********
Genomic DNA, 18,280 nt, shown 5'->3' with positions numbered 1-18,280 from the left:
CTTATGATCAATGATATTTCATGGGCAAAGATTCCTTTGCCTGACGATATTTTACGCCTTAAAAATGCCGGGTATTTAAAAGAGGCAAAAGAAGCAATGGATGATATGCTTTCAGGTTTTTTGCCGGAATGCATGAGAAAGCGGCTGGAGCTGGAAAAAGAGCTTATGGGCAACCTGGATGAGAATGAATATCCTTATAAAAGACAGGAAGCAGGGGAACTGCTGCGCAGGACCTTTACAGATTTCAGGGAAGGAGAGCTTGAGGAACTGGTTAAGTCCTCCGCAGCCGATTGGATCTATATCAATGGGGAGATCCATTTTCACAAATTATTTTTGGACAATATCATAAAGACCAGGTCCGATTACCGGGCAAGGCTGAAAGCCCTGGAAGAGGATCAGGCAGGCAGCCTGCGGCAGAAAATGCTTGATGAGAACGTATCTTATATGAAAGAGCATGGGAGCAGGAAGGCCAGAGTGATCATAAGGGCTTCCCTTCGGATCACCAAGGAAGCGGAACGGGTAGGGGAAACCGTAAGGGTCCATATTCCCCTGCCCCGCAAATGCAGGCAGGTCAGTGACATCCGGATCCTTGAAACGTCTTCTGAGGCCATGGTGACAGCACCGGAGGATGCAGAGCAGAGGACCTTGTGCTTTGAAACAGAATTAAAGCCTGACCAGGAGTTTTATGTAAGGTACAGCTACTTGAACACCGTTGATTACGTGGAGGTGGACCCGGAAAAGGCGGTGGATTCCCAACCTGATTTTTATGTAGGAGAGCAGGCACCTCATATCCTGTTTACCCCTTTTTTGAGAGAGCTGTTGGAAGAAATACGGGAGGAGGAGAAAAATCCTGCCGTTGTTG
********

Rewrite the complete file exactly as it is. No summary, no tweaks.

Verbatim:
Genomic DNA, 18,280 nt, shown 5'->3' with positions numbered 1-18,280 from the left:
CTTATGATCAATGATATTTCATGGGCAAAGATTCCTTTGCCTGACGATATTTTACGCCTTAAAAATGCCGGGTATTTAAAAGAGGCAAAAGAAGCAATGGATGATATGCTTTCAGGTTTTTTGCCGGAATGCATGAGAAAGCGGCTGGAGCTGGAAAAAGAGCTTATGGGCAACCTGGATGAGAATGAATATCCTTATAAAAGACAGGAAGCAGGGGAACTGCTGCGCAGGACCTTTACAGATTTCAGGGAAGGAGAGCTTGAGGAACTGGTTAAGTCCTCCGCAGCCGATTGGATCTATATCAATGGGGAGATCCATTTTCACAAATTATTTTTGGACAATATCATAAAGACCAGGTCCGATTACCGGGCAAGGCTGAAAGCCCTGGAAGAGGATCAGGCAGGCAGCCTGCGGCAGAAAATGCTTGATGAGAACGTATCTTATATGAAAGAGCATGGGAGCAGGAAGGCCAGAGTGATCATAAGGGCTTCCCTTCGGATCACCAAGGAAGCGGAACGGGTAGGGGAAACCGTAAGGGTCCATATTCCCCTGCCCCGCAAATGCAGGCAGGTCAGTGACATCCGGATCCTTGAAACGTCTTCTGAGGCCATGGTGACAGCACCGGAGGATGCAGAGCAGAGGACCTTGTGCTTTGAAACAGAATTAAAGCCTGACCAGGAGTTTTATGTAAGGTACAGCTACTTGAACACCGTTGATTACGTGGAGGTGGACCCGGAAAAGGCGGTGGATTCCCAACCTGATTTTTATGTAGGAGAGCAGGCACCTCATATCCTGTTTACCCCTTTTTTGAGAGAGCTGTTGGAAGAAATACGGGAGGAGGAGAAAAATCCTGCCGTTGTTG